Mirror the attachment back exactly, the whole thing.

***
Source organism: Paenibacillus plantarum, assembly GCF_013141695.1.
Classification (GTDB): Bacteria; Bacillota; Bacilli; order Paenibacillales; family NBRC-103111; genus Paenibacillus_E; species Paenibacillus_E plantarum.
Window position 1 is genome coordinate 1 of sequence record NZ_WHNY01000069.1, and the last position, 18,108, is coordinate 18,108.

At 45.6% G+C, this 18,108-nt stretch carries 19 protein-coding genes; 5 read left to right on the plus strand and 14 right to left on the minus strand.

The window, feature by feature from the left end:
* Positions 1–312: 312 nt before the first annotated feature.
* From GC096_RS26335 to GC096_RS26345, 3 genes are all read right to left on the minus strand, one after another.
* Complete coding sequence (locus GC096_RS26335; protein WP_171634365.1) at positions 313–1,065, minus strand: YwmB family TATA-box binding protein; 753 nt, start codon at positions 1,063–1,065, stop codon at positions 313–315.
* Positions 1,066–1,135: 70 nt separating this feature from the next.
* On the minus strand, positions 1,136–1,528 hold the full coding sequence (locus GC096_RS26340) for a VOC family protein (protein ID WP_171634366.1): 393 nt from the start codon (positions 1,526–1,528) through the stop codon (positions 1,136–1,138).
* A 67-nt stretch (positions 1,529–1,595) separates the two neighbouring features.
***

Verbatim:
Source organism: Paenibacillus plantarum, assembly GCF_013141695.1.
Classification (GTDB): Bacteria; Bacillota; Bacilli; order Paenibacillales; family NBRC-103111; genus Paenibacillus_E; species Paenibacillus_E plantarum.
Window position 1 is genome coordinate 1 of sequence record NZ_WHNY01000069.1, and the last position, 18,108, is coordinate 18,108.

At 45.6% G+C, this 18,108-nt stretch carries 19 protein-coding genes; 5 read left to right on the plus strand and 14 right to left on the minus strand.

The window, feature by feature from the left end:
* Positions 1–312: 312 nt before the first annotated feature.
* From GC096_RS26335 to GC096_RS26345, 3 genes are all read right to left on the minus strand, one after another.
* Complete coding sequence (locus GC096_RS26335; protein WP_171634365.1) at positions 313–1,065, minus strand: YwmB family TATA-box binding protein; 753 nt, start codon at positions 1,063–1,065, stop codon at positions 313–315.
* Positions 1,066–1,135: 70 nt separating this feature from the next.
* On the minus strand, positions 1,136–1,528 hold the full coding sequence (locus GC096_RS26340) for a VOC family protein (protein ID WP_171634366.1): 393 nt from the start codon (positions 1,526–1,528) through the stop codon (positions 1,136–1,138).
* A 67-nt stretch (positions 1,529–1,595) separates the two neighbouring features.